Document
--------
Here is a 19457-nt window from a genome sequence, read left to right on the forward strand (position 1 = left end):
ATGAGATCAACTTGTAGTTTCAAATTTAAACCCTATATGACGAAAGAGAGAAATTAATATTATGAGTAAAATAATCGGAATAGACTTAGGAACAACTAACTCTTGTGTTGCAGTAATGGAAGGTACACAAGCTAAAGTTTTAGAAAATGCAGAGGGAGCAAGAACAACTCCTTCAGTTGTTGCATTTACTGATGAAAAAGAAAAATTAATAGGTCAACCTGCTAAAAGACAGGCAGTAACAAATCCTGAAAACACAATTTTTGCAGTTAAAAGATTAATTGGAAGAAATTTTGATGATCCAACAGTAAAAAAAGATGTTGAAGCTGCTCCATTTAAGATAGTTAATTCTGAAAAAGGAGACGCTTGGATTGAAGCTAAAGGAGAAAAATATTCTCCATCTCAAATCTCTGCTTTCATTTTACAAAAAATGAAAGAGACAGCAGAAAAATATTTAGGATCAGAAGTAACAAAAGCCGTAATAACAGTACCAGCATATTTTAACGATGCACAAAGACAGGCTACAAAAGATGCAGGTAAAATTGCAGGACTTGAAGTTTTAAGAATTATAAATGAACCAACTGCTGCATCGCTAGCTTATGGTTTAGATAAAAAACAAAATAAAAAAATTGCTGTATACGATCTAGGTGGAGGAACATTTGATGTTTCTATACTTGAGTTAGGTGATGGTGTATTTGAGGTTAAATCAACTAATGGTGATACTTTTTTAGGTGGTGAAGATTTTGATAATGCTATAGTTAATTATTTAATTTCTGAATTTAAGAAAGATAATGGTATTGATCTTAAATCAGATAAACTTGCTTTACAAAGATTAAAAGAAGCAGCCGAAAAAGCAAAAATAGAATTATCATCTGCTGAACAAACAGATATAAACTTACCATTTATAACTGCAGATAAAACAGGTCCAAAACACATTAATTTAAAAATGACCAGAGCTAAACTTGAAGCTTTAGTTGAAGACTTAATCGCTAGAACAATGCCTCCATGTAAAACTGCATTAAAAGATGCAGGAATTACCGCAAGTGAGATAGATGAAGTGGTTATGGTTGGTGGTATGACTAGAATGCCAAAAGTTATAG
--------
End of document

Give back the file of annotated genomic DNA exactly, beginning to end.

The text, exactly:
Here is a 19457-nt window from a genome sequence, read left to right on the forward strand (position 1 = left end):
ATGAGATCAACTTGTAGTTTCAAATTTAAACCCTATATGACGAAAGAGAGAAATTAATATTATGAGTAAAATAATCGGAATAGACTTAGGAACAACTAACTCTTGTGTTGCAGTAATGGAAGGTACACAAGCTAAAGTTTTAGAAAATGCAGAGGGAGCAAGAACAACTCCTTCAGTTGTTGCATTTACTGATGAAAAAGAAAAATTAATAGGTCAACCTGCTAAAAGACAGGCAGTAACAAATCCTGAAAACACAATTTTTGCAGTTAAAAGATTAATTGGAAGAAATTTTGATGATCCAACAGTAAAAAAAGATGTTGAAGCTGCTCCATTTAAGATAGTTAATTCTGAAAAAGGAGACGCTTGGATTGAAGCTAAAGGAGAAAAATATTCTCCATCTCAAATCTCTGCTTTCATTTTACAAAAAATGAAAGAGACAGCAGAAAAATATTTAGGATCAGAAGTAACAAAAGCCGTAATAACAGTACCAGCATATTTTAACGATGCACAAAGACAGGCTACAAAAGATGCAGGTAAAATTGCAGGACTTGAAGTTTTAAGAATTATAAATGAACCAACTGCTGCATCGCTAGCTTATGGTTTAGATAAAAAACAAAATAAAAAAATTGCTGTATACGATCTAGGTGGAGGAACATTTGATGTTTCTATACTTGAGTTAGGTGATGGTGTATTTGAGGTTAAATCAACTAATGGTGATACTTTTTTAGGTGGTGAAGATTTTGATAATGCTATAGTTAATTATTTAATTTCTGAATTTAAGAAAGATAATGGTATTGATCTTAAATCAGATAAACTTGCTTTACAAAGATTAAAAGAAGCAGCCGAAAAAGCAAAAATAGAATTATCATCTGCTGAACAAACAGATATAAACTTACCATTTATAACTGCAGATAAAACAGGTCCAAAACACATTAATTTAAAAATGACCAGAGCTAAACTTGAAGCTTTAGTTGAAGACTTAATCGCTAGAACAATGCCTCCATGTAAAACTGCATTAAAAGATGCAGGAATTACCGCAAGTGAGATAGATGAAGTGGTTATGGTTGGTGGTATGACTAGAATGCCAAAAGTTATAG